Melissa Alvarado Sierra | Published on December 17, 2021

I had reached Cabo San Lucas, the southernmost corner of the famed Baja Peninsula in Mexico, and I could quickly tell it was a beautiful melange of moods. With only one day here, I knew I had to find the best things to do in Cabo San Lucas. The desert destination felt remote and raw one moment, busy and decadent the next. And that's why people love it. As one of the two "Cabos" — the other one being San José del Cabo — Cabo San Lucas sits on one end of a 20-mile-long corridor, fringed by white sand and curling waves in different shades of aquamarine.

Being an ocean lover, I made sure my first stop was coastal. I headed to Land's End and hopped on a glass-bottom boat to explore the shore. We sailed around dramatic rock formations and a towering arch known as El Arco, the most famous geographic landmark there. These natural rocks dip into a part of the sea where the Pacific Ocean meets the Sea of Cortez, dividing the wild waters of the ocean from the tranquil coast near Lover's Beach — a favorite spot for couples and families looking for the perfect beach day and photo-op. Families with kids usually stick to the east-facing part of the bay, where it's sheltered and safe.

Cabo San Lucas, Mexico, Famous arch
The fanous arch in Cabo San Lucas, Mexico
As we traversed, the captain of the boat pointed to a spot on the shore. I squinted, trying to make out what it was, and as the boat got closer, I realized there were a handful of sea lions happily sunbathing over rocks. A few sea lions were swimming in the ocean near the boats, and kayakers were petting some of them. I noticed there were only two beaches there at Land's End, both lining the arch. One was Lover's Beach, and the other was Divorce Beach. Divorce beach is not suitable for swimming because of strong currents, but one can still enjoy a view of the majestic rock outcroppings while walking over swathes of blond sand.
Cabo San Lucas, Mexico, Sandy Beach
A sandy beach in Cabo San Lucas, Mexico
Other sunny and sandy Cabo San Lucas activities include snorkeling or jet-skiing in Medano or El Chileno beaches, both of which are great for families because of the roped-off areas and on-duty lifeguards. But to hide from the crowds and enjoy the remote side of Cabo San Lucas, I prefer El Faro, Pedregal or Paraiso Escondido beaches, all of which give me the best chance of having a beach all to myself.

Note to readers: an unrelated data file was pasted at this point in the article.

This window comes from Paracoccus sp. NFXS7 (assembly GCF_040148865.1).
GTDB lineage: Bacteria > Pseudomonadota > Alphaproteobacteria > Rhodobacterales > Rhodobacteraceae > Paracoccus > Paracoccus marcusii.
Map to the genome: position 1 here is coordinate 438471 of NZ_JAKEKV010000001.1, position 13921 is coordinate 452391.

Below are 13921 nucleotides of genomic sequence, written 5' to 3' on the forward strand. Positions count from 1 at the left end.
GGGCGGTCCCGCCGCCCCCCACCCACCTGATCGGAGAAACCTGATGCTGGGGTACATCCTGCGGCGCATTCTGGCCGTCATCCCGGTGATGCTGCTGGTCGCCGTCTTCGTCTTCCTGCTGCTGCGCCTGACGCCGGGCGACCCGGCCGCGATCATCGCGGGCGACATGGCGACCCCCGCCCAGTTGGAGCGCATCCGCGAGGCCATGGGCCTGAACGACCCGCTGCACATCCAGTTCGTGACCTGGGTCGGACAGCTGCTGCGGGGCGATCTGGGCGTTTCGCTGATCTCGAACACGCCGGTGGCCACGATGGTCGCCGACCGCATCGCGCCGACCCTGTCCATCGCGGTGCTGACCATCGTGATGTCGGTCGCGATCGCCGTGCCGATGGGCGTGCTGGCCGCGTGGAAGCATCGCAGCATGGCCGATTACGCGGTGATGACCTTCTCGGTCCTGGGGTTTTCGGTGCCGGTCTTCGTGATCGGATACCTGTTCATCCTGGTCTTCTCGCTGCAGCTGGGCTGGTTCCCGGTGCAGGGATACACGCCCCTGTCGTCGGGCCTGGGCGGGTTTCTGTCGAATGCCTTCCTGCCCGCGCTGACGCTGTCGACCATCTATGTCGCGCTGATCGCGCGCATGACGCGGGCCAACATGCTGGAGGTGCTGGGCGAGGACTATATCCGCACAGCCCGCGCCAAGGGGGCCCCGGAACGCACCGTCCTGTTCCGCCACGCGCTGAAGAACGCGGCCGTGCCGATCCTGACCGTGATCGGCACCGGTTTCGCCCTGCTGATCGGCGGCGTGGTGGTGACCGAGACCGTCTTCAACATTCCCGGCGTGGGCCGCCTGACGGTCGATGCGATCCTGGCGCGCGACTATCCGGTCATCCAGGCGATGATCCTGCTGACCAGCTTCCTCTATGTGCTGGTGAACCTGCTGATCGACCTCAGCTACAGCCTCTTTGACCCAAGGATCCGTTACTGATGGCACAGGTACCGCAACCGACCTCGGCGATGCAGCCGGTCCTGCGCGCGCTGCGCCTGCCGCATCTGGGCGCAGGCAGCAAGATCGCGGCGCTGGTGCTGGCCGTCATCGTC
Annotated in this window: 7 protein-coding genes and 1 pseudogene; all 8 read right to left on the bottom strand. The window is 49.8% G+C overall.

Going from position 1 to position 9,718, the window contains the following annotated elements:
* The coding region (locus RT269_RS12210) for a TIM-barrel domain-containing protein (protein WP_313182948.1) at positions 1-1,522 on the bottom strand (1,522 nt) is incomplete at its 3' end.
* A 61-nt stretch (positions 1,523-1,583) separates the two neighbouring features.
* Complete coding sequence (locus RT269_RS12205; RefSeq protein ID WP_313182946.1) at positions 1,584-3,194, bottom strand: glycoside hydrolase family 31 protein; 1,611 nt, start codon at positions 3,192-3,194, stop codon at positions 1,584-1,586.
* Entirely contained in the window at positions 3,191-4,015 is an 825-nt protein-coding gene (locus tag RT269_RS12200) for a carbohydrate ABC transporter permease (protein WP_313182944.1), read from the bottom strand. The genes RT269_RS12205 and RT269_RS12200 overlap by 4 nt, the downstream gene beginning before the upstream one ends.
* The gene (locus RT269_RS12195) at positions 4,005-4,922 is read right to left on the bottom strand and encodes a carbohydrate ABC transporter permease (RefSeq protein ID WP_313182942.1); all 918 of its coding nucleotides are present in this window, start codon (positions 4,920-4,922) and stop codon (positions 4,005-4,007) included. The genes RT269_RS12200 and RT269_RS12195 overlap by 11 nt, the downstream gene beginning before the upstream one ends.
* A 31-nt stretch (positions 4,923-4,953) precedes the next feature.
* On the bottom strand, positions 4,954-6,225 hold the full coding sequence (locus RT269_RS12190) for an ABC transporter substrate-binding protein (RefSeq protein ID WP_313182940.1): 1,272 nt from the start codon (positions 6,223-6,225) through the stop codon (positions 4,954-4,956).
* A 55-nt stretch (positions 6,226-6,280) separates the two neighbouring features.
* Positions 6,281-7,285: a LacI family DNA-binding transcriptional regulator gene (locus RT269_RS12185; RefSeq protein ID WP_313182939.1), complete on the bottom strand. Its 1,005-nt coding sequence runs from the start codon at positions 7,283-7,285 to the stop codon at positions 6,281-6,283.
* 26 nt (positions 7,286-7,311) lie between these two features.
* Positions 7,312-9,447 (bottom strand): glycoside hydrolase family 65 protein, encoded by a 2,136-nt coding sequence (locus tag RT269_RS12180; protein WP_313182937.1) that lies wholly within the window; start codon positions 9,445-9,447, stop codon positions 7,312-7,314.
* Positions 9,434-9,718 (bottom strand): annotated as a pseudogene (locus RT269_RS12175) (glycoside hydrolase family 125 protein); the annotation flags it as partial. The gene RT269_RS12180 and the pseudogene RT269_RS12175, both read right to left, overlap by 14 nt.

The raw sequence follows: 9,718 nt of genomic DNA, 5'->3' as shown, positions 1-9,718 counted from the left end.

Cabo San Lucas, Mexico, Marina
Boats docked at a marina in Cabo San Lucas, Mexico

Delightful Restaurants To Visit In Cabo San Lucas

The ocean has a way of igniting hunger, so I got off the boat and went scouring for local staples like fresh seafood, house-made salsas and sweet concha bread. Eating is by far one of my favorite things to do in Cabo San Lucas. My preferred place? Hands down Los Tres Gallos (the three roosters) for their faithfulness to Mexican classics, such as mole enchiladas, stuffed green peppers, and tacos made with hand-rolled tortillas. I enjoyed my lunch in their hacienda-style open courtyard under a lovely mango tree. If I had more days in Cabo San Lucas, I would have also gone to Tacos Gardenias for their seafood soup and ceviche, Manta for their mushroom ramen with epazote or El Marinero Borracho (the drunken sailor) for their homemade clamato (a traditional cocktail made with clams and tomatoes) and their sky-high tostadas.

To really get a sense of Cabo San Lucas' local culture, I like to just take an afternoon stroll around a lovely plaza on a sunny day and watch locals go about their daily lives.
After lunch, I walked around town looking for three tempting eateries that locals recommended for coffee and dessert: Flora Farms, Coffee Lab and La Panadería. Flora Farms is home to Flora's Field Kitchen, known for the fried chicken, wood-fired pizzas, organic ice cream and other comfort foods. Most ingredients are sourced from their 25-acre organic farm, and the meat is from animals raised humanely. I left Flora Farms happy, holding a mouth-watering carrot cake ice cream cone, ready for my next stop.